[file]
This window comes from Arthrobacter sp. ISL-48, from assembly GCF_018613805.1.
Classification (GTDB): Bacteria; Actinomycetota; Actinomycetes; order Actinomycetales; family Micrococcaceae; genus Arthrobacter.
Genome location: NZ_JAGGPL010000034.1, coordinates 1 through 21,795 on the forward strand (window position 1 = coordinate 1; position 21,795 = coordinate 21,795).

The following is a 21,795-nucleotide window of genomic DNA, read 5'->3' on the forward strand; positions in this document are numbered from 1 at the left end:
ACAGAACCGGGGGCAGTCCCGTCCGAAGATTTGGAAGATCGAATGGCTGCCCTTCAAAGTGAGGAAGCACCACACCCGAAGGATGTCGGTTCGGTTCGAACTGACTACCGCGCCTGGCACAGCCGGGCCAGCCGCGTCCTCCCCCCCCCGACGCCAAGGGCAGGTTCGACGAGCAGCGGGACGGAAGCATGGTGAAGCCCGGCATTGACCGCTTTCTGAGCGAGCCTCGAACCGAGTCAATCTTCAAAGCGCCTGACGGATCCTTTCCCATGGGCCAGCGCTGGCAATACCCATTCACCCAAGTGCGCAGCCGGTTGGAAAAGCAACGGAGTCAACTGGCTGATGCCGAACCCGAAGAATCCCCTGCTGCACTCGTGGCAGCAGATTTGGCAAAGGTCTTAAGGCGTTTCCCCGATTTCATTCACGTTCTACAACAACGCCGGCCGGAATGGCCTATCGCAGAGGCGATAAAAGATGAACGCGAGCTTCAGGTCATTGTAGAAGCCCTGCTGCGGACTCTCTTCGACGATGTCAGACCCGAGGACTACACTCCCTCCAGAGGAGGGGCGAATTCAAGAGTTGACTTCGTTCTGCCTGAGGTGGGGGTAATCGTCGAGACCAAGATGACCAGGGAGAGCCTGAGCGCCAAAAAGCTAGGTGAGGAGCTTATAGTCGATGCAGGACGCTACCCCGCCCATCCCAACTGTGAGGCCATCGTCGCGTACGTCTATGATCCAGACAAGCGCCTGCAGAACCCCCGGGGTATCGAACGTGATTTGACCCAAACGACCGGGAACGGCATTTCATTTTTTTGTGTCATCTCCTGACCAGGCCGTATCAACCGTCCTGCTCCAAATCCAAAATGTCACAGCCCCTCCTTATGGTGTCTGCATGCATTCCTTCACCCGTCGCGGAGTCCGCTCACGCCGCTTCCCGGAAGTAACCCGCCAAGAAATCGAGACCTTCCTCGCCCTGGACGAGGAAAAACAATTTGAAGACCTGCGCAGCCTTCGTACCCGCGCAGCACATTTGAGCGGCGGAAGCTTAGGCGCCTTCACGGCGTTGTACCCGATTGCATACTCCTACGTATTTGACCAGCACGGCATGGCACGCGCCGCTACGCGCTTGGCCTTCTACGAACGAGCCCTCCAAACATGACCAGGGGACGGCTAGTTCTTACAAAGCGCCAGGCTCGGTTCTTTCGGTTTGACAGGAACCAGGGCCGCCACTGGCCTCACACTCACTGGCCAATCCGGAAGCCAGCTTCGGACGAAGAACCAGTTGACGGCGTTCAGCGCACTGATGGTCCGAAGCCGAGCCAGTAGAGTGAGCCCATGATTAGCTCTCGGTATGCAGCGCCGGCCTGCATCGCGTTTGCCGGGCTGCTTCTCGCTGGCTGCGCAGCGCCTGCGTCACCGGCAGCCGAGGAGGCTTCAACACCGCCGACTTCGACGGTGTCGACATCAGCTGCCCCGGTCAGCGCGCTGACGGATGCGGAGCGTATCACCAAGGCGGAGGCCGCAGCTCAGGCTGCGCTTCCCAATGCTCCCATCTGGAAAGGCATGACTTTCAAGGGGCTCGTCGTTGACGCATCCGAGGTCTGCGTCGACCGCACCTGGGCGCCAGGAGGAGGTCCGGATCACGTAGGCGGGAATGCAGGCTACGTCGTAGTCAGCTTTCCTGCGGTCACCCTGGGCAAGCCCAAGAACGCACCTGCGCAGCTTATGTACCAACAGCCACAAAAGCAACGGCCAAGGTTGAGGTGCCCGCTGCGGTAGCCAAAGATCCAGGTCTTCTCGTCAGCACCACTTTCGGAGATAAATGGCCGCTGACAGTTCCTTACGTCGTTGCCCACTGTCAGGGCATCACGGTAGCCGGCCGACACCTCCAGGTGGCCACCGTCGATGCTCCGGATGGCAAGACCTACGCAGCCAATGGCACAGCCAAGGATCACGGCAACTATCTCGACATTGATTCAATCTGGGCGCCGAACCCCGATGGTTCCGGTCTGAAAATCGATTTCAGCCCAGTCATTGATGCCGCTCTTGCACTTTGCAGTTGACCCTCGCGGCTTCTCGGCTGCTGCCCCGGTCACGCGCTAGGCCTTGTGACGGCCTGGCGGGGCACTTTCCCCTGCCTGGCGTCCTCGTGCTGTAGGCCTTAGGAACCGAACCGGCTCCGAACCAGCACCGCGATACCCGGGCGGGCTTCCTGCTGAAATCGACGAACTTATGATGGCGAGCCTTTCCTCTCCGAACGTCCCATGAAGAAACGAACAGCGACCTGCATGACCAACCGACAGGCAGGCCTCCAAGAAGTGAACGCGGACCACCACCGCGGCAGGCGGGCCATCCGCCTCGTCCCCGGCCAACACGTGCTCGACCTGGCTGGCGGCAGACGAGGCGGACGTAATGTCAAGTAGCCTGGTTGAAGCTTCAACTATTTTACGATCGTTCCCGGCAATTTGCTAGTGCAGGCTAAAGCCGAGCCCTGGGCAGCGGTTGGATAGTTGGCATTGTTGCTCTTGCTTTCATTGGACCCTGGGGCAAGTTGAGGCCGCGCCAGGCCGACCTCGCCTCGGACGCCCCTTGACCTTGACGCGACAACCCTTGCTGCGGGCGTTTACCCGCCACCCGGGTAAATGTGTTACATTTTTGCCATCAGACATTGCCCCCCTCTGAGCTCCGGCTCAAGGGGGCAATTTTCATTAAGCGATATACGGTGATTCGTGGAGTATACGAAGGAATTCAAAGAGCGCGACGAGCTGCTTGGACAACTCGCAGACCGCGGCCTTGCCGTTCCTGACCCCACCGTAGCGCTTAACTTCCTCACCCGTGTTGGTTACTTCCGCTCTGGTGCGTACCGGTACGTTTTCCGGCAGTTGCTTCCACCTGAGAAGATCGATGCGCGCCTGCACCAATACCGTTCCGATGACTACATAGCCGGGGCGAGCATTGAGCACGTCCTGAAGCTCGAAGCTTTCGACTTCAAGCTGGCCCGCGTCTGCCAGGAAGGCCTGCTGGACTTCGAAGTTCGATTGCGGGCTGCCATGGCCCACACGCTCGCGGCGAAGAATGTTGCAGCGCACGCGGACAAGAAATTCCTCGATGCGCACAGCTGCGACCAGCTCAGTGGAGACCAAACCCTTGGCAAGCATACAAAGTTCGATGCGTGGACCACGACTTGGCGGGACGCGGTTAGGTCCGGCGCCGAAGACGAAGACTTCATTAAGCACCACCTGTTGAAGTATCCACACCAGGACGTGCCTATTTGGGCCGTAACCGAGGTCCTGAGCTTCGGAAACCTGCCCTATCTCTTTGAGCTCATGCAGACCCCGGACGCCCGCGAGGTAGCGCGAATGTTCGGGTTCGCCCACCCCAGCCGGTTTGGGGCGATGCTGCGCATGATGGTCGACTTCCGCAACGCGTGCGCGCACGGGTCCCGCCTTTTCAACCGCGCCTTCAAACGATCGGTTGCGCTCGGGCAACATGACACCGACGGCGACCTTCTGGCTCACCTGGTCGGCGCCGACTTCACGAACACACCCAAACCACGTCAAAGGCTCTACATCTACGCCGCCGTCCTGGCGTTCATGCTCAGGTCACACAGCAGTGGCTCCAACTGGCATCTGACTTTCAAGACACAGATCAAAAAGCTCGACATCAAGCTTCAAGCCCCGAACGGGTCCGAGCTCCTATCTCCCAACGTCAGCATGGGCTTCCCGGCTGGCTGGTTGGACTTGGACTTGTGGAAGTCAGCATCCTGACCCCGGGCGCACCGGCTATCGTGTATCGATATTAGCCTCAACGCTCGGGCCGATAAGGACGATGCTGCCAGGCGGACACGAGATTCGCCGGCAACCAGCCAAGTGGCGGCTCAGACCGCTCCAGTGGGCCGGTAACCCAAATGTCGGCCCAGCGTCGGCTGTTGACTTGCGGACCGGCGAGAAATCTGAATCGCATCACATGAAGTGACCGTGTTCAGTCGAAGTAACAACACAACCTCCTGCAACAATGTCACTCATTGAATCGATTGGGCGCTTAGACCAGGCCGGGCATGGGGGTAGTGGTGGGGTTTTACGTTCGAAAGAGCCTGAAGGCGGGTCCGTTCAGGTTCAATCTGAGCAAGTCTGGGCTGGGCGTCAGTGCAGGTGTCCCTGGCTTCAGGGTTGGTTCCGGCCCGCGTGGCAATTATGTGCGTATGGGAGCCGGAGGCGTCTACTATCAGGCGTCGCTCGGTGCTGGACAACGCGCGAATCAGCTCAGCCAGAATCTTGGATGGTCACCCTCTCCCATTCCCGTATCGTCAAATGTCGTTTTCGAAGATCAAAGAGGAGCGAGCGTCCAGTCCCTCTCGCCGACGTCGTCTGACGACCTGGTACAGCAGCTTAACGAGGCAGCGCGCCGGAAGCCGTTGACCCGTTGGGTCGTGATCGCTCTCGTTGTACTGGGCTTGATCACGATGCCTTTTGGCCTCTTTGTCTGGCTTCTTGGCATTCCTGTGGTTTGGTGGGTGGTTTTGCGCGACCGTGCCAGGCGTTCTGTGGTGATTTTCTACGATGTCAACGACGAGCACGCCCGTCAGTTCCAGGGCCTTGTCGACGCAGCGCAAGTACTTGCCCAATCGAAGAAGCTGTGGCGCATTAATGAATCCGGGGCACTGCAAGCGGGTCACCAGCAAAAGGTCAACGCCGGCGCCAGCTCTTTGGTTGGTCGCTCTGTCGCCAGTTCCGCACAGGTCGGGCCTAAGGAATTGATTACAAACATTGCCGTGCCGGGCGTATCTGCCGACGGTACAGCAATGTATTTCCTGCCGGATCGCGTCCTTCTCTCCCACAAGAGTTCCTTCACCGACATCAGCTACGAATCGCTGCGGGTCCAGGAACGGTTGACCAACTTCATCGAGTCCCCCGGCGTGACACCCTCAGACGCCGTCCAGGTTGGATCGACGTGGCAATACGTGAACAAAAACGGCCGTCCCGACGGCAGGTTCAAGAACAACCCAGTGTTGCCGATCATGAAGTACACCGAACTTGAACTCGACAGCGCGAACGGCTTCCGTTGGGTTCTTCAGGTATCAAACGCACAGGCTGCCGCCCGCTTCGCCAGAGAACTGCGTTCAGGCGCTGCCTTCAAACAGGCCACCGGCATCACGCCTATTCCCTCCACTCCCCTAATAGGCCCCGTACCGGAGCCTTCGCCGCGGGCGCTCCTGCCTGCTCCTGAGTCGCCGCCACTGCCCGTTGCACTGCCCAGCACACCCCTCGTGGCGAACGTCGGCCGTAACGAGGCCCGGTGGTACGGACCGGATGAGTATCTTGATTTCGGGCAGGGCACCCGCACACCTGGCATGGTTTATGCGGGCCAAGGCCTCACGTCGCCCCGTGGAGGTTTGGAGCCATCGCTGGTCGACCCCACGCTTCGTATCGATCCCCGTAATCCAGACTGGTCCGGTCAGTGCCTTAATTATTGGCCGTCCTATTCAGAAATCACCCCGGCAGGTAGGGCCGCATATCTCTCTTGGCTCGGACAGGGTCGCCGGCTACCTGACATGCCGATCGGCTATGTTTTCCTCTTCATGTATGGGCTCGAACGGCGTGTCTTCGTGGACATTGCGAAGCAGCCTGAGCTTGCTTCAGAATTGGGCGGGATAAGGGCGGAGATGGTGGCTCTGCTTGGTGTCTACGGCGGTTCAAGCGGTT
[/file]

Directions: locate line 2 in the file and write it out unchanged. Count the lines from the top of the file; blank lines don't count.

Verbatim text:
Classification (GTDB): Bacteria; Actinomycetota; Actinomycetes; order Actinomycetales; family Micrococcaceae; genus Arthrobacter.